We will also reserve a small handful of tickets each night for those who simply cannot afford £15 a ticket. We hope to raise additional funds to offer these for free to people who contact us. Failing that, we will make them available for £5 each. If you would like to subsidise these particular tickets, at a cost of £900, please get in touch.

It’s hard, really hard, making theatre at the moment. Aside from making the case for reversing funding cuts, the financial situation is one that is out of our hands. Something Middle Child can do is continue to ensure Hull audiences can access high-quality work, keep prices as low as possible and be honest about why they’re not as affordable as we’d like them to be.

If this strikes a chord with other theatre makers or audiences, or anybody else in-between, we’d love to hear from you. We know that this issue is affecting different people and organisations differently and not everybody can respond in a similar way.

Baby, He Loves You is an incredible piece of writing and our creative vision for the show, which includes performing in a wedding marquee in an open-air amphitheatre, has excited the whole team. We look forward to sharing it with you.

Read on if you would like to know how much a show like Baby, He Loves You costs to produce.

How much it costs

The precise cost to Middle Child of producing Baby, He Loves You is £89,571.04.

This includes but is not limited to: paying the writer a fee; hiring performers and stage managers for four weeks of rehearsals and two weeks of performances, alongside previous research and development days and readings with performers; paying members of the creative team a fee, such as designers, choreographer and BSL interpreter; the cost of hiring a marquee and equipping it with sound and lights, alongside security costs; marketing costs, for print and digital materials, including photography, video and design work.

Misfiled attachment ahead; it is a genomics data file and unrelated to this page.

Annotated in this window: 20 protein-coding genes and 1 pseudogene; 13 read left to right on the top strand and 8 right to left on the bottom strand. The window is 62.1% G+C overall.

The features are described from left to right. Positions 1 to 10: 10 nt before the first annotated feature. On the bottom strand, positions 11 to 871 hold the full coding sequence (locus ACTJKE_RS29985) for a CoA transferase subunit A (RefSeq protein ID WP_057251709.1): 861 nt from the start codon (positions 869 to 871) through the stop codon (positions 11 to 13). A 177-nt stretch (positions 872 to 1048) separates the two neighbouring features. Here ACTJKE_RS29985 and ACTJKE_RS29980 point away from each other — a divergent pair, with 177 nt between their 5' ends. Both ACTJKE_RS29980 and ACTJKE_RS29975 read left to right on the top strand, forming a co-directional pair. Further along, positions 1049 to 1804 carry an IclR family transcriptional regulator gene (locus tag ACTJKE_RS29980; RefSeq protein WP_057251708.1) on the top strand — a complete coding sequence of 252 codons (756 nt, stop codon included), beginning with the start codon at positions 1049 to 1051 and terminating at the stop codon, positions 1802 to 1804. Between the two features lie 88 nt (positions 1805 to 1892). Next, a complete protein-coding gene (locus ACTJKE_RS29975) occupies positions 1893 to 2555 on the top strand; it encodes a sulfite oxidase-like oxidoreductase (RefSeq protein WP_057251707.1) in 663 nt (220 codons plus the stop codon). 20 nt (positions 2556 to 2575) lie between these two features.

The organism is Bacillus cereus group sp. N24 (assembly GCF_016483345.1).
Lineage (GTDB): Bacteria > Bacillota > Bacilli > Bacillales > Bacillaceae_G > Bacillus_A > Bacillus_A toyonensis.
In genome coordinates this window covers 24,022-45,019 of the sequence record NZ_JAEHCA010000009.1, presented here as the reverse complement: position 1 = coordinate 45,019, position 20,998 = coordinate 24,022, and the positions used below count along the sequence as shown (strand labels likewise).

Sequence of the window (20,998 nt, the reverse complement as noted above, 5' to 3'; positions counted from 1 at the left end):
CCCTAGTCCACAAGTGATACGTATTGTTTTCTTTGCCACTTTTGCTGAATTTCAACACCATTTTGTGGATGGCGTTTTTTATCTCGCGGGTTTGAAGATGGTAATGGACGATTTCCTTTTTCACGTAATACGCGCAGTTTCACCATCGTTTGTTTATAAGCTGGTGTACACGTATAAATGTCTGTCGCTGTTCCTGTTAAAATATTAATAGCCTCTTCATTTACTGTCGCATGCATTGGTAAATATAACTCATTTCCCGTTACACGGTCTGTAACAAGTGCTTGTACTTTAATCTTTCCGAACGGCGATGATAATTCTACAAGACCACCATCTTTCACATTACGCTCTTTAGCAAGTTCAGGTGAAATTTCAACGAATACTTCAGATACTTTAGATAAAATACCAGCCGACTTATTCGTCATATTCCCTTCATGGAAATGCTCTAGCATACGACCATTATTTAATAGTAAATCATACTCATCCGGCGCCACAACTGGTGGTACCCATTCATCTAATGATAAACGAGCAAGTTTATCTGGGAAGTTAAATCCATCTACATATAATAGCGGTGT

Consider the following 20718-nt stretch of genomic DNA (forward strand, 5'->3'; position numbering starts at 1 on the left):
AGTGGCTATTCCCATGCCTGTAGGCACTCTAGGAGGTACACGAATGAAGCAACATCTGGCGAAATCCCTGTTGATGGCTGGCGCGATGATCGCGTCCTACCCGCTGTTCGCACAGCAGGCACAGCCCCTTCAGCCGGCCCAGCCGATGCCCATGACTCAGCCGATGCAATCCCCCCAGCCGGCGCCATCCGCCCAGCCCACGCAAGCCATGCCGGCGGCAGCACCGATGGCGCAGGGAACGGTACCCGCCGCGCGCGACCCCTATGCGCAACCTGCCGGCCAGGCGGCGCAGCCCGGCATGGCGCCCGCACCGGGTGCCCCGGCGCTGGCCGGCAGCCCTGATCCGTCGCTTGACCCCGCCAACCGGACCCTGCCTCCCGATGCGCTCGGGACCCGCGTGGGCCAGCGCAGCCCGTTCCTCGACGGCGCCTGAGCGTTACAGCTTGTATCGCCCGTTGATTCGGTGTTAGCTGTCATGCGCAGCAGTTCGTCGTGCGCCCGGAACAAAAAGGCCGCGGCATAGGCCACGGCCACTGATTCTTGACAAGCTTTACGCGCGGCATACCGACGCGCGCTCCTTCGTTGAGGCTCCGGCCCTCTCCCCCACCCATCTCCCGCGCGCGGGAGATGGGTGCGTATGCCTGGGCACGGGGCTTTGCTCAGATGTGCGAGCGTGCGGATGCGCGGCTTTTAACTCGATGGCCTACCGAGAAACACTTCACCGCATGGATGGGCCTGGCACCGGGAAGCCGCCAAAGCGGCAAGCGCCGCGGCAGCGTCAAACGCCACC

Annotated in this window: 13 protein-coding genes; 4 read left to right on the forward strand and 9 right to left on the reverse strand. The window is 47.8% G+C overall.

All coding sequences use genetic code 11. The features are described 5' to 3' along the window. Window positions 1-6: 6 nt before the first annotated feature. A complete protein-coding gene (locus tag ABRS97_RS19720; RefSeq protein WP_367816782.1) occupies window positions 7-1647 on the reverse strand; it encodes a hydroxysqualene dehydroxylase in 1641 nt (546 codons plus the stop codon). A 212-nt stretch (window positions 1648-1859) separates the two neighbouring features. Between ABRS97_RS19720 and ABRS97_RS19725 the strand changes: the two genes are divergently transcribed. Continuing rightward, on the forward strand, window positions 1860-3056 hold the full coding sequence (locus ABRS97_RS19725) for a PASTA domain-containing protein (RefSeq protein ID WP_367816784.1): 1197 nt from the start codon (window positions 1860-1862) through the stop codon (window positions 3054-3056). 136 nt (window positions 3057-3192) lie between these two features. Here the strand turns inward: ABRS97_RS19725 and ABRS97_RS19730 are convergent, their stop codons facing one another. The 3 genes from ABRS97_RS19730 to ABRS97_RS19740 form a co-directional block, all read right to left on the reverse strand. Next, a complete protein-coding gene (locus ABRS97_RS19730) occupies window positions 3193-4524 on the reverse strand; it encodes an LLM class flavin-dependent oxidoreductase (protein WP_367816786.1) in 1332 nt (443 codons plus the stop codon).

This doesn’t include the salaries of the Middle Child staff who work on the show – and have done so since it was commissioned in 2020 – including the artistic director, senior producer, production manager, literary manager, finance manager and myself, nor does it include the rent and energy and utility bills for use of our rehearsal space.

After accounting for our various funding contributions from the likes of ACE and Hull City Council, we are left with a net* box office income target of £19,500 in order to break even.

In other words, you could say:

  • Cost of Baby, He Loves You: £89,571.04
  • Cost to Middle Child: £70,071.04
  • Cost to you: £20, which is 0.0002% of the total cost

*After the deduction of box office administration and bank charges, which we absorb into the ticket price.

How to support Middle Child

Here are some of the ways you can support our work to change who gets to make and enjoy theatre in Hull:

  • Buy a ticket, from 21 February
  • Join our pay what you can supporters scheme, Middle Child Mates
  • Tell your friends and family – word of mouth is by far and away our most effective marketing tactic, but it’s the one thing that we can’t do ourselves
  • Fund our work – contact senior producer Sarah Penney if you would like to discuss opportunities
A white man with short fair hair, in dark blue sweater, stands arms folded

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Join the discussion One Comment

  • Graham Beck says:

    Hi. Once again, the arts are in crisis. It all sounds so depressing & makes me wonder if there is any future for the entertainment ‘industry’, & the arts in general. I’m an ex-art student, ex-art tutor, retired, but continue as a musician/entertainer performing a few gigs each year. I could not survive, were I reliant on paid gigs, as fees (if indeed there are any) are more or less the same as they were back in the 1980s (when I used to gig in London). As an example, I’m performing at a Sci-Fi festival in Gt. Yarmouth, Norfolk, next month. My fee only just covers the accomodation, but not all the petrol. So, myself & my partner look upon it as a sort of a ‘short break’ holiday. The hours of rehearsal, making stage props & writing my own material is never fully covered by any fee. I suppose I do it for the love of it, & hoping that the audience, if indeed there is an audience, enjoy it & go away feeling entertained. My ‘job’, such that it is, is then done.
    It is so sad to hear of Middle Child’s situation, & it seems that a majority of other companies are in exactly the same boat. Only by campaigning for ‘realistic funding’ can any of this be resolved – but is anyone listening?
    I wish you all the very best of luck with this production, & here’s hoping for the future.
    Best wishes, Graham